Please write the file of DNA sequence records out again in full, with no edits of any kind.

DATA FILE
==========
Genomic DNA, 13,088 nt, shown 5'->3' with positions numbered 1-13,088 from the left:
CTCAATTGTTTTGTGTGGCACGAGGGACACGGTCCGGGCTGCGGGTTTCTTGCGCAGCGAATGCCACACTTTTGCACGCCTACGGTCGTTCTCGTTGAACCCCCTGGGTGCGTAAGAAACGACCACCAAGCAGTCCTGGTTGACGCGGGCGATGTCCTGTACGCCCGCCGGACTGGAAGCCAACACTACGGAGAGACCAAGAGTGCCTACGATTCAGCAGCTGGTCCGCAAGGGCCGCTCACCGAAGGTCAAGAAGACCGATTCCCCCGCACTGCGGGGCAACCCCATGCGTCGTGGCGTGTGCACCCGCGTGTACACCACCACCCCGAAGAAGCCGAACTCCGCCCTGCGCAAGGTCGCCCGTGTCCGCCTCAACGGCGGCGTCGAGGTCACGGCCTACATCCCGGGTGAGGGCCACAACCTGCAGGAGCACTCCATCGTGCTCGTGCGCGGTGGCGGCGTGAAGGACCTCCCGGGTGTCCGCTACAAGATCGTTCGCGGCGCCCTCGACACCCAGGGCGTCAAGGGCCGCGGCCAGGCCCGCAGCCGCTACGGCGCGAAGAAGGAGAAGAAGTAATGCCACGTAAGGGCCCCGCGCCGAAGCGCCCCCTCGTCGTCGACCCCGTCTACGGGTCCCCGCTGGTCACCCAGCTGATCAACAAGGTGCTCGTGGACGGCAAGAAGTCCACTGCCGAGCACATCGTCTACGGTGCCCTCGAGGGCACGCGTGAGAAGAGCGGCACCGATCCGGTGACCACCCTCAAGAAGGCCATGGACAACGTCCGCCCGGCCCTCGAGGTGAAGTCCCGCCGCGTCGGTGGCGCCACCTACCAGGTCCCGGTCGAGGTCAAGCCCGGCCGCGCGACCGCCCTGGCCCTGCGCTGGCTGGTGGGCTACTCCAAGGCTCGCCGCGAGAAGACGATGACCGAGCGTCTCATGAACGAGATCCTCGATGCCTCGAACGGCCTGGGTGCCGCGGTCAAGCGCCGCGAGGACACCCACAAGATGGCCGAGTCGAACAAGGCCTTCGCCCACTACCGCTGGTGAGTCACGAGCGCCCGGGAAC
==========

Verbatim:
Genomic DNA, 13,088 nt, shown 5'->3' with positions numbered 1-13,088 from the left:
CTCAATTGTTTTGTGTGGCACGAGGGACACGGTCCGGGCTGCGGGTTTCTTGCGCAGCGAATGCCACACTTTTGCACGCCTACGGTCGTTCTCGTTGAACCCCCTGGGTGCGTAAGAAACGACCACCAAGCAGTCCTGGTTGACGCGGGCGATGTCCTGTACGCCCGCCGGACTGGAAGCCAACACTACGGAGAGACCAAGAGTGCCTACGATTCAGCAGCTGGTCCGCAAGGGCCGCTCACCGAAGGTCAAGAAGACCGATTCCCCCGCACTGCGGGGCAACCCCATGCGTCGTGGCGTGTGCACCCGCGTGTACACCACCACCCCGAAGAAGCCGAACTCCGCCCTGCGCAAGGTCGCCCGTGTCCGCCTCAACGGCGGCGTCGAGGTCACGGCCTACATCCCGGGTGAGGGCCACAACCTGCAGGAGCACTCCATCGTGCTCGTGCGCGGTGGCGGCGTGAAGGACCTCCCGGGTGTCCGCTACAAGATCGTTCGCGGCGCCCTCGACACCCAGGGCGTCAAGGGCCGCGGCCAGGCCCGCAGCCGCTACGGCGCGAAGAAGGAGAAGAAGTAATGCCACGTAAGGGCCCCGCGCCGAAGCGCCCCCTCGTCGTCGACCCCGTCTACGGGTCCCCGCTGGTCACCCAGCTGATCAACAAGGTGCTCGTGGACGGCAAGAAGTCCACTGCCGAGCACATCGTCTACGGTGCCCTCGAGGGCACGCGTGAGAAGAGCGGCACCGATCCGGTGACCACCCTCAAGAAGGCCATGGACAACGTCCGCCCGGCCCTCGAGGTGAAGTCCCGCCGCGTCGGTGGCGCCACCTACCAGGTCCCGGTCGAGGTCAAGCCCGGCCGCGCGACCGCCCTGGCCCTGCGCTGGCTGGTGGGCTACTCCAAGGCTCGCCGCGAGAAGACGATGACCGAGCGTCTCATGAACGAGATCCTCGATGCCTCGAACGGCCTGGGTGCCGCGGTCAAGCGCCGCGAGGACACCCACAAGATGGCCGAGTCGAACAAGGCCTTCGCCCACTACCGCTGGTGAGTCACGAGCGCCCGGGAAC